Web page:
Hi, I'm new here, with a question

iVillage Member
Registered: 06-07-2006
Hi, I'm new here, with a question
8
Wed, 06-07-2006 - 2:08pm
Hi everyone! My name is Connie, I'm a SAHM who works part-time. I have 2 ds', Jack (4.5)& Patrick (15 mo). Jack has been diagnosed as high risk for ADHD & ODD by a developmental pediatrician. I have also had him seen by a pediatric nuerologist who suggested possible PDD. The developmental ped ruled out Aspergers, though he does show some signs of it. My question is, who diagnoses PDD and how? I am planning on following up w/ both doctor's but I'm a bit confused. Thanks!
iVillage Member
Registered: 05-16-2006
Thu, 07-20-2006 - 9:13pm

Welcome

We had our ds dx'ed my a child phycitrist at our local children's hospital and our peditrican was on board with all the nitty gritty.
We got the PDD label there. WE got services started and due to insurance reasons, we have to have evals done every 12 weeks to continue care.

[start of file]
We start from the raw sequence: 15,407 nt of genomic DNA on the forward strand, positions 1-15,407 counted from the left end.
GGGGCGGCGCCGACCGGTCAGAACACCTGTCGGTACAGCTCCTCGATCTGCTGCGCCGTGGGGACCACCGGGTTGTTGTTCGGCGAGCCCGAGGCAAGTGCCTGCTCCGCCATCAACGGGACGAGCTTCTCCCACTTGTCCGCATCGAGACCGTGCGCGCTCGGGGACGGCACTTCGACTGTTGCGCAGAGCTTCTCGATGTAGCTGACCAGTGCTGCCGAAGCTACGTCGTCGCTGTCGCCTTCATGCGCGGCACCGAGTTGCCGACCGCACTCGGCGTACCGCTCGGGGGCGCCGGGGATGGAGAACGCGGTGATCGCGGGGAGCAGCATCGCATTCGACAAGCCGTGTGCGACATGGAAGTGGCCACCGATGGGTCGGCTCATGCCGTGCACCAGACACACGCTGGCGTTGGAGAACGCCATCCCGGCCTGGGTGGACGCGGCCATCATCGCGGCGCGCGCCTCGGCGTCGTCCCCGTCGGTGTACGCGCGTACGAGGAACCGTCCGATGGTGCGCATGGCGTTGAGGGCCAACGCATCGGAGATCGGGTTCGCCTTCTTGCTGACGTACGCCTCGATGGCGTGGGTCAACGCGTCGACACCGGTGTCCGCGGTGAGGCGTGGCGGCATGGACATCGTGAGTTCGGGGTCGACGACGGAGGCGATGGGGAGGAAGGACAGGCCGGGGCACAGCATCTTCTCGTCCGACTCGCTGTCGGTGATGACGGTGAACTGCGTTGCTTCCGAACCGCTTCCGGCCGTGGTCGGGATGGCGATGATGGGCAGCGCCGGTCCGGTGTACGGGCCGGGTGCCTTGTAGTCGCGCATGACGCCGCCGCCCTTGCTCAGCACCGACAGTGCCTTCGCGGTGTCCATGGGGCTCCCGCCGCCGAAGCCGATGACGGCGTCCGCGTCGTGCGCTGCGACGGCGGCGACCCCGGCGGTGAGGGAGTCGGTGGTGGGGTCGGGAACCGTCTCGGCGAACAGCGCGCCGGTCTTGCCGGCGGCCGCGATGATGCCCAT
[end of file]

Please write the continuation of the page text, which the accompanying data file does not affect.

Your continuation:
PDD is the vague label. I think ds is aspie. We are working hard with social skills.Great some days and days like today he could ignore every kid at the pool.
It's a rollercoaster of emotions for me since I stay home and do all the therapy sessions with my ds.
I do forget some days my kid got issues and some days I can't stop asking God why me.

Hope this helped
nora

iVillage Member
Registered: 05-16-2006
Tue, 06-13-2006 - 9:36pm
PDD is the "label" when the child has a little of this/that and can't pinpoint just one dx. My son has PDD next eval is in Sept. I am betting on AS or High Functioning Autism.
PDD is vague. He's preschool IEP people say the DX is to broad and to write your service plan it's harder without an in home eval. Usually a phyc. will dx your child with PDD.
iVillage Member
Registered: 03-26-2003
Sun, 06-11-2006 - 12:48am

PDD-NOS is just basically when you have significant autism traits but don't meet the full criteria for another autism spectrum disorder.

So it can range from the very mild high functioning child who has some autistic quirks that are interfering in life who are milder than AS kids(My Dave was diagnosed like this initially but seems to be losing the diagnosis. He still has some quirks but it is not interfering enough to justify a PDD diagnosis) to a child who is significantly mentally delayed with autism like symtpoms but not full criteria for autism.